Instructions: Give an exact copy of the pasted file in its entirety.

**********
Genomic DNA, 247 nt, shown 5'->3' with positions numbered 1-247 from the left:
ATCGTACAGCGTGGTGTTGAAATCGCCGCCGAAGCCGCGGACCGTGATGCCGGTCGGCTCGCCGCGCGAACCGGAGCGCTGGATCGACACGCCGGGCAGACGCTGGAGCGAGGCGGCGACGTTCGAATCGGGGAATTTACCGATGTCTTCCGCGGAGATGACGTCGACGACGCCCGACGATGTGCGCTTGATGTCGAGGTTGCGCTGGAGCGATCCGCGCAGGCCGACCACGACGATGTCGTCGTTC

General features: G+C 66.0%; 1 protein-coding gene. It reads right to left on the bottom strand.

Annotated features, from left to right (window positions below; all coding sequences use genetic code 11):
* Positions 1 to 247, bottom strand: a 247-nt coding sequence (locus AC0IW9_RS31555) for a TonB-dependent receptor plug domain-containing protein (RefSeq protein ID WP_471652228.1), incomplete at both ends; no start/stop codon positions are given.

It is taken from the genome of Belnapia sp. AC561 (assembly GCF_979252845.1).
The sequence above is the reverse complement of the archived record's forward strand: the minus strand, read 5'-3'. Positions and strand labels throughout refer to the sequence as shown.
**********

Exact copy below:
Genomic DNA, 247 nt, shown 5'->3' with positions numbered 1-247 from the left:
ATCGTACAGCGTGGTGTTGAAATCGCCGCCGAAGCCGCGGACCGTGATGCCGGTCGGCTCGCCGCGCGAACCGGAGCGCTGGATCGACACGCCGGGCAGACGCTGGAGCGAGGCGGCGACGTTCGAATCGGGGAATTTACCGATGTCTTCCGCGGAGATGACGTCGACGACGCCCGACGATGTGCGCTTGATGTCGAGGTTGCGCTGGAGCGATCCGCGCAGGCCGACCACGACGATGTCGTCGTTC

General features: G+C 66.0%; 1 protein-coding gene. It reads right to left on the bottom strand.

Annotated features, from left to right (window positions below; all coding sequences use genetic code 11):
* Positions 1 to 247, bottom strand: a 247-nt coding sequence (locus AC0IW9_RS31555) for a TonB-dependent receptor plug domain-containing protein (RefSeq protein ID WP_471652228.1), incomplete at both ends; no start/stop codon positions are given.

It is taken from the genome of Belnapia sp. AC561 (assembly GCF_979252845.1).
The sequence above is the reverse complement of the archived record's forward strand: the minus strand, read 5'-3'. Positions and strand labels throughout refer to the sequence as shown.